Deciphering Shakespeare’s Plays: A Practical Guide To The Twenty Best-Known And Enduring Works is a manual for students and enthusiasts of the Bard, and comes from a performing arts journalist and drama critic who revises and expands a 2008 publication, The Complete Idiot’s Guide to Shakespeare’s Plays.
More than just another interpretation of Shakespeare's language and meaning, Cynthia Greenwood's survey delves into the history of drama, stage production, and London theater in the 1590s. It considers not just the plots and intentions of each story, but how actors and directors make choices in staging and performing Shakespeare's plays. It's packed with interpretations of famous soliloquies and discussions surrounding the original script versions, as well as highlights of stage performances throughout history that illuminate Shakespeare's comedies, tragedies, and histories. These illustrations paint the bigger picture of his time and offer approaches that playgoers might consider before delving into individual plays.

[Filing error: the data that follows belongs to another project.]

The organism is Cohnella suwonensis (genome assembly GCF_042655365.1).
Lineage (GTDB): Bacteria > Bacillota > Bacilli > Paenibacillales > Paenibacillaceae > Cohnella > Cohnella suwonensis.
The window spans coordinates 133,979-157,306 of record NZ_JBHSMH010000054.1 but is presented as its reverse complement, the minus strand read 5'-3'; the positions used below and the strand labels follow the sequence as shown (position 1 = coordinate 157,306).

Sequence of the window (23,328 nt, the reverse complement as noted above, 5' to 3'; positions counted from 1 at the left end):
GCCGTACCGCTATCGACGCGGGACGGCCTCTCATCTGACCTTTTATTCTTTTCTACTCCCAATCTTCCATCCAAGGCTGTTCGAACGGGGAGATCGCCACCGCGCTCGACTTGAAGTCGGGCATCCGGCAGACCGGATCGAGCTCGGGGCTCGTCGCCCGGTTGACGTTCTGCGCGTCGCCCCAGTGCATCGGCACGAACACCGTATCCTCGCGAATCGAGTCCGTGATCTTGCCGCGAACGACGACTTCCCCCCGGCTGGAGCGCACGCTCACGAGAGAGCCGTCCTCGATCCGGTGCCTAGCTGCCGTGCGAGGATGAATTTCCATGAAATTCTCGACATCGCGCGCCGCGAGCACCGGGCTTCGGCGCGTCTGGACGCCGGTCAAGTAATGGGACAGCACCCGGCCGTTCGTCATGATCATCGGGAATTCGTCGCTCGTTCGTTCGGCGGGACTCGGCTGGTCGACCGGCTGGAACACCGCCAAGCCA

This full-faceted exploration provides literature and performing arts students with a powerful background necessary to gain a better understanding of Shakespeare's intentions, influences, and the changing nuances of stagecraft over the centuries. From a study of how Shakespeare's playwriting evolved to blend prose into poetic structures, to his part ownership in the Globe, as well as the a heady Elizabethan theater business that cultivated a lively interplay between audience and performance, readers receive far more than another recap of Shakespeare's literary prowess.
It would have been all too easy to narrow the focus to Shakespeare's time, but Greenwood follows the trail of changes in Shakespearean drama into the modern era. Her account surveys notable screen productions in a chronology that also looks at our understanding of controversial plays that have challenged directors trying to remain faithful to the Bard's approach, while also addressing, say, sexism in plays like The Taming of the Shrew, which today invites hostile audience reactions.